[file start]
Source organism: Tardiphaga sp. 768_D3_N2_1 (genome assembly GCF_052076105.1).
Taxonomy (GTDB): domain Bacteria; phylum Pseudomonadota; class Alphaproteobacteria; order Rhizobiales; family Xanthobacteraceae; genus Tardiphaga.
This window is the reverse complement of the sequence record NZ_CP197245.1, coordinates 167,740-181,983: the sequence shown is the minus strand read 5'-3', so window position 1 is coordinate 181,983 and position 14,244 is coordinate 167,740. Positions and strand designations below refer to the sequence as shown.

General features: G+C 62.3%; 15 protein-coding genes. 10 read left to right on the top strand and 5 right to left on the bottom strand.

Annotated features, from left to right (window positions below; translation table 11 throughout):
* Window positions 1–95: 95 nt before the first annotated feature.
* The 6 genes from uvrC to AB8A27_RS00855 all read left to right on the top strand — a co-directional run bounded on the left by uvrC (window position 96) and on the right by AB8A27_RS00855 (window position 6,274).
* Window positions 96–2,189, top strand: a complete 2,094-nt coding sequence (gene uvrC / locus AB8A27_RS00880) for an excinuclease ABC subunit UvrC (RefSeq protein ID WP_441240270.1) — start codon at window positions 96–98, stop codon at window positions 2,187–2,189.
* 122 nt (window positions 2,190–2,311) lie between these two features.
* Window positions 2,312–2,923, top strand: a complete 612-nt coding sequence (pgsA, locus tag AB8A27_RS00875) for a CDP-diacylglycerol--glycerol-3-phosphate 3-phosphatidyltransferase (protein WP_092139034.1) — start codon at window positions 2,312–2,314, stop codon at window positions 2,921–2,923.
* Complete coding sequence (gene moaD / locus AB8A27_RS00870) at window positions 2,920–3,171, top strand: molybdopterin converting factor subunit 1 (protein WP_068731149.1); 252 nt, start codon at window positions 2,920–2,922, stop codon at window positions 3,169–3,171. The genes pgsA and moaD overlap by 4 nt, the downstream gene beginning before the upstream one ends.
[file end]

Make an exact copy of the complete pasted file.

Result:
Source organism: Tardiphaga sp. 768_D3_N2_1 (genome assembly GCF_052076105.1).
Taxonomy (GTDB): domain Bacteria; phylum Pseudomonadota; class Alphaproteobacteria; order Rhizobiales; family Xanthobacteraceae; genus Tardiphaga.
This window is the reverse complement of the sequence record NZ_CP197245.1, coordinates 167,740-181,983: the sequence shown is the minus strand read 5'-3', so window position 1 is coordinate 181,983 and position 14,244 is coordinate 167,740. Positions and strand designations below refer to the sequence as shown.

General features: G+C 62.3%; 15 protein-coding genes. 10 read left to right on the top strand and 5 right to left on the bottom strand.

Annotated features, from left to right (window positions below; translation table 11 throughout):
* Window positions 1–95: 95 nt before the first annotated feature.
* The 6 genes from uvrC to AB8A27_RS00855 all read left to right on the top strand — a co-directional run bounded on the left by uvrC (window position 96) and on the right by AB8A27_RS00855 (window position 6,274).
* Window positions 96–2,189, top strand: a complete 2,094-nt coding sequence (gene uvrC / locus AB8A27_RS00880) for an excinuclease ABC subunit UvrC (RefSeq protein ID WP_441240270.1) — start codon at window positions 96–98, stop codon at window positions 2,187–2,189.
* 122 nt (window positions 2,190–2,311) lie between these two features.
* Window positions 2,312–2,923, top strand: a complete 612-nt coding sequence (pgsA, locus tag AB8A27_RS00875) for a CDP-diacylglycerol--glycerol-3-phosphate 3-phosphatidyltransferase (protein WP_092139034.1) — start codon at window positions 2,312–2,314, stop codon at window positions 2,921–2,923.
* Complete coding sequence (gene moaD / locus AB8A27_RS00870) at window positions 2,920–3,171, top strand: molybdopterin converting factor subunit 1 (protein WP_068731149.1); 252 nt, start codon at window positions 2,920–2,922, stop codon at window positions 3,169–3,171. The genes pgsA and moaD overlap by 4 nt, the downstream gene beginning before the upstream one ends.